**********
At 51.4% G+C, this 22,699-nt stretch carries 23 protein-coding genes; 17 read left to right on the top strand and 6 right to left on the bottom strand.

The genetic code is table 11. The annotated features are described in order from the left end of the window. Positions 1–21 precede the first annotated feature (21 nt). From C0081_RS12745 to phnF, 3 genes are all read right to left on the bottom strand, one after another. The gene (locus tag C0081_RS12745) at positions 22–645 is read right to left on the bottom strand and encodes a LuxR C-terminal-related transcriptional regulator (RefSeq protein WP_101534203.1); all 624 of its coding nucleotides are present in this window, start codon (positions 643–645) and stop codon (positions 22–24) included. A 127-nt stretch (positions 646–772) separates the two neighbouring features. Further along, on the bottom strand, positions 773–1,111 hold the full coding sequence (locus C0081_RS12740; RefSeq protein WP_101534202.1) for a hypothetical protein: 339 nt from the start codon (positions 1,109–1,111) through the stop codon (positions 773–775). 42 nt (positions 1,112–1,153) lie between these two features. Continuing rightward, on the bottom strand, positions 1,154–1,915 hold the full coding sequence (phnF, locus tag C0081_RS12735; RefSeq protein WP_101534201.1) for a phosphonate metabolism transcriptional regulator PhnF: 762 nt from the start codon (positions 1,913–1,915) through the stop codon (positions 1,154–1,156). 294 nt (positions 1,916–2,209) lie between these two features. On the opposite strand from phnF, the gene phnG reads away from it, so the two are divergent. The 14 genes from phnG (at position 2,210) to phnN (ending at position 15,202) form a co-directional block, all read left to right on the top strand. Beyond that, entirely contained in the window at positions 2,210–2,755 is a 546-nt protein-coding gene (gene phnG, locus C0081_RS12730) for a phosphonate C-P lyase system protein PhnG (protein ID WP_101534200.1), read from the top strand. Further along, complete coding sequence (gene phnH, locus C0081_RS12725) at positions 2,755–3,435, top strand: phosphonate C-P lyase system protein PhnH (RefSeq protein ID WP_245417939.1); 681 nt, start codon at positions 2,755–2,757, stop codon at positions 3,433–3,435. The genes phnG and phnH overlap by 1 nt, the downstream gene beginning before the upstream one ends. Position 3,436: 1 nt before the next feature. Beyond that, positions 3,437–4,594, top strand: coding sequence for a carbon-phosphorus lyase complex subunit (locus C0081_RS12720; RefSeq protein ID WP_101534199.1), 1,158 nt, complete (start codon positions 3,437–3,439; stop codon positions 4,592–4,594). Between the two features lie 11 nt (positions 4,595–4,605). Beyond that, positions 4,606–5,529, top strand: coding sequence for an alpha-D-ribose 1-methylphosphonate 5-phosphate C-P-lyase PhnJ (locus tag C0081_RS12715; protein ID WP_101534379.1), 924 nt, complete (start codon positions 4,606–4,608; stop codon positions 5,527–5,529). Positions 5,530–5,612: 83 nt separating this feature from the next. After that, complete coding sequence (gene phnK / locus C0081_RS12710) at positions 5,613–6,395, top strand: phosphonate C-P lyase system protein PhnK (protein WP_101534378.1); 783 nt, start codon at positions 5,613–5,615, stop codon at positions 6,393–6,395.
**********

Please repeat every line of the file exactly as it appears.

At 51.4% G+C, this 22,699-nt stretch carries 23 protein-coding genes; 17 read left to right on the top strand and 6 right to left on the bottom strand.

The genetic code is table 11. The annotated features are described in order from the left end of the window. Positions 1–21 precede the first annotated feature (21 nt). From C0081_RS12745 to phnF, 3 genes are all read right to left on the bottom strand, one after another. The gene (locus tag C0081_RS12745) at positions 22–645 is read right to left on the bottom strand and encodes a LuxR C-terminal-related transcriptional regulator (RefSeq protein WP_101534203.1); all 624 of its coding nucleotides are present in this window, start codon (positions 643–645) and stop codon (positions 22–24) included. A 127-nt stretch (positions 646–772) separates the two neighbouring features. Further along, on the bottom strand, positions 773–1,111 hold the full coding sequence (locus C0081_RS12740; RefSeq protein WP_101534202.1) for a hypothetical protein: 339 nt from the start codon (positions 1,109–1,111) through the stop codon (positions 773–775). 42 nt (positions 1,112–1,153) lie between these two features. Continuing rightward, on the bottom strand, positions 1,154–1,915 hold the full coding sequence (phnF, locus tag C0081_RS12735; RefSeq protein WP_101534201.1) for a phosphonate metabolism transcriptional regulator PhnF: 762 nt from the start codon (positions 1,913–1,915) through the stop codon (positions 1,154–1,156). 294 nt (positions 1,916–2,209) lie between these two features. On the opposite strand from phnF, the gene phnG reads away from it, so the two are divergent. The 14 genes from phnG (at position 2,210) to phnN (ending at position 15,202) form a co-directional block, all read left to right on the top strand. Beyond that, entirely contained in the window at positions 2,210–2,755 is a 546-nt protein-coding gene (gene phnG, locus C0081_RS12730) for a phosphonate C-P lyase system protein PhnG (protein ID WP_101534200.1), read from the top strand. Further along, complete coding sequence (gene phnH, locus C0081_RS12725) at positions 2,755–3,435, top strand: phosphonate C-P lyase system protein PhnH (RefSeq protein ID WP_245417939.1); 681 nt, start codon at positions 2,755–2,757, stop codon at positions 3,433–3,435. The genes phnG and phnH overlap by 1 nt, the downstream gene beginning before the upstream one ends. Position 3,436: 1 nt before the next feature. Beyond that, positions 3,437–4,594, top strand: coding sequence for a carbon-phosphorus lyase complex subunit (locus C0081_RS12720; RefSeq protein ID WP_101534199.1), 1,158 nt, complete (start codon positions 3,437–3,439; stop codon positions 4,592–4,594). Between the two features lie 11 nt (positions 4,595–4,605). Beyond that, positions 4,606–5,529, top strand: coding sequence for an alpha-D-ribose 1-methylphosphonate 5-phosphate C-P-lyase PhnJ (locus tag C0081_RS12715; protein ID WP_101534379.1), 924 nt, complete (start codon positions 4,606–4,608; stop codon positions 5,527–5,529). Positions 5,530–5,612: 83 nt separating this feature from the next. After that, complete coding sequence (gene phnK / locus C0081_RS12710) at positions 5,613–6,395, top strand: phosphonate C-P lyase system protein PhnK (protein WP_101534378.1); 783 nt, start codon at positions 5,613–5,615, stop codon at positions 6,393–6,395.